Text Features Teacher Resources

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What kind of text features help children build a strong vocabulary? According to this lesson, headers, pictures, and the glossary will accomplish this task. The class uses text features such as headers to unpack new vocabulary words. They create vocabulary journals in which they will write what they think the definition of each new word is. The next day, the teacher will go through the journals to determine which words the children should focus on. While the lesson is very well written and includes three worksheets, it is lacking in scope. 
The ability to use text features effectively can translate to many texts and purposes. Show your class these tools while working with the biography Lost Star: The Story of Amelia Earhart. Explore the different text features within the biography and use them to help answer comprehension questions. This lesson will make readers look back into the text to find information and improve understanding of the purpose of text features. Sign up for a free account to view the materials.
Elementary schoolers examine the components of reading nonfiction. They use think-alouds to help them complete reading the selected sections. They also identify text features as they read.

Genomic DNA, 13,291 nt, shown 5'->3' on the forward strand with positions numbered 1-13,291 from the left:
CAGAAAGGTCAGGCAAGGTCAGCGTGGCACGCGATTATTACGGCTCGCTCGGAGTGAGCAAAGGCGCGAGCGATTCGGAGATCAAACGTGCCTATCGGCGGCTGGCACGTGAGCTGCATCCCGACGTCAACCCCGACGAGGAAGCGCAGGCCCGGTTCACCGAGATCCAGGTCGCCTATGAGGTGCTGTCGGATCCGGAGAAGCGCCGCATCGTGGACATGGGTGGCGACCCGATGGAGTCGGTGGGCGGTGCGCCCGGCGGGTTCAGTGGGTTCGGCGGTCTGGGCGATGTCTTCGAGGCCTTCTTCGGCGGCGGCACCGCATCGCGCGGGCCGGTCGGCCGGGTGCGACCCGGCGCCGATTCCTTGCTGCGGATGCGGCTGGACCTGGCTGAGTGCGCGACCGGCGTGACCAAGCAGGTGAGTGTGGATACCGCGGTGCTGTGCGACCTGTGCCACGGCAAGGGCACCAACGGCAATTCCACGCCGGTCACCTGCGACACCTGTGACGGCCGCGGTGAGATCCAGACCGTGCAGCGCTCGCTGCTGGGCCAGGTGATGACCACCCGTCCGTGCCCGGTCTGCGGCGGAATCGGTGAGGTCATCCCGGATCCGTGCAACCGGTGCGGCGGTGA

Model for young readers how charts, graphs, diagrams etc., can help them interpret information found in nonfiction text.  Chapter 1 of The Iroquois: The Six Nations Confederacy provides the opportunity for direct instruction and guided practice exercises. Learners identify text features that help them understand the central message, use context clues to figure out the meaning of unfamiliar words, and practice their close reading skills. Although the introductory lesson of the second unit in a series of units focused on the Iroquois and the Six Nation Confederacy, the approach to interpreting informational text could be used with any nonfiction.
Students study the tools of reading nonfiction (i.e., text features). They use think-aloud strategies to prepare to read the selection and identify graphic aids and assess their importance. They read "Stopping a Toppling Tower" quietly to themselves.
Increase non-fiction reading comprehension by completing a pre-reading organizer to identify the non-fiction text features and also making comparisons to features of fictional books. To prepare for reading a non-fiction selection, learners engage in think-aloud strategies and prediction. They then read the selection, paying attention to the text features and to the way pictures and other graphics inform the meaning.
Conduct a shared reading activity with a non-fiction animal book. Young researchers identify the various text features in informational texts, complete a graphic organizer to compare and contrast text feature purposes, and finally choose their own animal to research as a follow-up activity.
Fourth graders read a nonfiction story that is presented to them with graphic features, and presented to them with only the text.  In this text features instructional activity, 4th graders decide what the benefits of text organizers are and create their own text features for a section of a story.